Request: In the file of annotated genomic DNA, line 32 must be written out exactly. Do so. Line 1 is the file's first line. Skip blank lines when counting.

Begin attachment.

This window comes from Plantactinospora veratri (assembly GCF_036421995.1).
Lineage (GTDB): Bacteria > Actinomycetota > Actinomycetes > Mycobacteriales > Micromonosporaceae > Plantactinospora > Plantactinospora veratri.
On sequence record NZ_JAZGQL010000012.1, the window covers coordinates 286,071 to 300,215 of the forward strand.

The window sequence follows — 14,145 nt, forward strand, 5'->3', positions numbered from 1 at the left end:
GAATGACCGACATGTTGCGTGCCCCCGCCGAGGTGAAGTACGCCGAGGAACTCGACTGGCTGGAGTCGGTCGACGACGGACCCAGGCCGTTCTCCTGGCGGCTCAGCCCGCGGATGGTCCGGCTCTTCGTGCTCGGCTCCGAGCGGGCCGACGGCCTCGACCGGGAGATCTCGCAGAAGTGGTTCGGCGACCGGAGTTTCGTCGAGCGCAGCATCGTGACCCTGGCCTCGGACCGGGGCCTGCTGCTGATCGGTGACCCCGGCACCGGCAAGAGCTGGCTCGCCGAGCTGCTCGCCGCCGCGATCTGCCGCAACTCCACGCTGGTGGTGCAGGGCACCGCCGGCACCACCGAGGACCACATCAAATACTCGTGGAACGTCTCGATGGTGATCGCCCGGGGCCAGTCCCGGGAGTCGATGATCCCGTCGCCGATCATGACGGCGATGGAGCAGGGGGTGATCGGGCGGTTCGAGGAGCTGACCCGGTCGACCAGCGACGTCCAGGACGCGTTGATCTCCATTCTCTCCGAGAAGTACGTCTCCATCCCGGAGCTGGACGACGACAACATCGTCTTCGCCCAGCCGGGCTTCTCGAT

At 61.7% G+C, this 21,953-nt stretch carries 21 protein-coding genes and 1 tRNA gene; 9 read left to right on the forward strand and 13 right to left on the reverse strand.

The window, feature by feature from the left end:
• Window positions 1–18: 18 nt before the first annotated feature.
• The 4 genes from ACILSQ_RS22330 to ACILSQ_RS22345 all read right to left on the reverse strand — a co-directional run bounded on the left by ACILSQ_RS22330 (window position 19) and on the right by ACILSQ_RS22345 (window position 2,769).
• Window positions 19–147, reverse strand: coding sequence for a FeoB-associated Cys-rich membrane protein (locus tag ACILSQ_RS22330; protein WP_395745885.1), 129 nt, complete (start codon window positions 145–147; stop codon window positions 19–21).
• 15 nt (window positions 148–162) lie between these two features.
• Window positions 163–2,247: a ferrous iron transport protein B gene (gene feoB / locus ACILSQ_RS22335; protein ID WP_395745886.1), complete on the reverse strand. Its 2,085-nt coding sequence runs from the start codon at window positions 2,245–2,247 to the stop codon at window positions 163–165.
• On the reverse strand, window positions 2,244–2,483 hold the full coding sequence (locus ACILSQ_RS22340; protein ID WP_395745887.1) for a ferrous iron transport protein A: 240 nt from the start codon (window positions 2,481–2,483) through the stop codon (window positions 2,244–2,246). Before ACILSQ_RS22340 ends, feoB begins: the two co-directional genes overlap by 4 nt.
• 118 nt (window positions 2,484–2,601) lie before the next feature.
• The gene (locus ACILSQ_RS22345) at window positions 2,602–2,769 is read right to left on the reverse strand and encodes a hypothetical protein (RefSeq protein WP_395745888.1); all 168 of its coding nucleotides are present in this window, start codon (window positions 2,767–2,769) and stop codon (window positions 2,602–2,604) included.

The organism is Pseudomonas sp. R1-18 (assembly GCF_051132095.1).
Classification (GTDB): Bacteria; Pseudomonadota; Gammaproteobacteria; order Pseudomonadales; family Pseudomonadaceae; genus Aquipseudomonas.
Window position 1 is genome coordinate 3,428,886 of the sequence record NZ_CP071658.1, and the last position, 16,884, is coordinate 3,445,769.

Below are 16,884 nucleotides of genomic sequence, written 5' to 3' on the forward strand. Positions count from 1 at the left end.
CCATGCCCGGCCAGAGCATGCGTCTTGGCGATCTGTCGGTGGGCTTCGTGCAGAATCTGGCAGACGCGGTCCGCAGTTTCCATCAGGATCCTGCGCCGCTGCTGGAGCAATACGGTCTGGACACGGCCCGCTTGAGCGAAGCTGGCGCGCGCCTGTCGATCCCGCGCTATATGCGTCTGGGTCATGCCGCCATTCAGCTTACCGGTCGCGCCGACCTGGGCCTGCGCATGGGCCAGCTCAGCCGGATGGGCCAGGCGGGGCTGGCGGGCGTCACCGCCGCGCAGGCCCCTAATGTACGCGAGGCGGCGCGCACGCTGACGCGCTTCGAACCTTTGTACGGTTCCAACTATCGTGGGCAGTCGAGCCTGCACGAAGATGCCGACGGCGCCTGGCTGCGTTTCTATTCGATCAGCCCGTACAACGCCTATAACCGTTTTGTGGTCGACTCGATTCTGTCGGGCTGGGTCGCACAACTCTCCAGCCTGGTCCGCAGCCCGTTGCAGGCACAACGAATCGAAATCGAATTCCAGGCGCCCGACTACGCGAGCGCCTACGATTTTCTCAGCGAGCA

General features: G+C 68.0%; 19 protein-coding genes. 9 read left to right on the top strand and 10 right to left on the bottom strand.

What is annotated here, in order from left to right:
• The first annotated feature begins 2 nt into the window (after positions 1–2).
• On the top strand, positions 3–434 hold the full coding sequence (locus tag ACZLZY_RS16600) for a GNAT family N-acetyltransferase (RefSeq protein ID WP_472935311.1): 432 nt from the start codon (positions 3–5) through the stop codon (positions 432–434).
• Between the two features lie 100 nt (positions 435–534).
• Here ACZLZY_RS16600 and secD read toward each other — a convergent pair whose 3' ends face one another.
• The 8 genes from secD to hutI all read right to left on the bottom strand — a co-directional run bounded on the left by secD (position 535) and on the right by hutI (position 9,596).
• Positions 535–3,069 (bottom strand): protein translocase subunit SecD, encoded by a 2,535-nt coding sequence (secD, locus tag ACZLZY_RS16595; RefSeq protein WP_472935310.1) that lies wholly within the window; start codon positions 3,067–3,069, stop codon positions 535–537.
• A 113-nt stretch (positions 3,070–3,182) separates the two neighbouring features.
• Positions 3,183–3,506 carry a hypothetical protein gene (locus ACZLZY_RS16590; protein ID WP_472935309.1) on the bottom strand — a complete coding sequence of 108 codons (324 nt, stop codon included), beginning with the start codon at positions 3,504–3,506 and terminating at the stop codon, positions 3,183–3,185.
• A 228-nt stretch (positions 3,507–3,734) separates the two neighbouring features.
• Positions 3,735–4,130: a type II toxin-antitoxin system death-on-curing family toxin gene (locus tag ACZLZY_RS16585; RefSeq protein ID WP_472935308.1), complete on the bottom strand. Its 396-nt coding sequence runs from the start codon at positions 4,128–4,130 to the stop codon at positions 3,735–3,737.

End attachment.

• Positions 3,735–4,130: a type II toxin-antitoxin system death-on-curing family toxin gene (locus tag ACZLZY_RS16585; RefSeq protein ID WP_472935308.1), complete on the bottom strand. Its 396-nt coding sequence runs from the start codon at positions 4,128–4,130 to the stop codon at positions 3,735–3,737.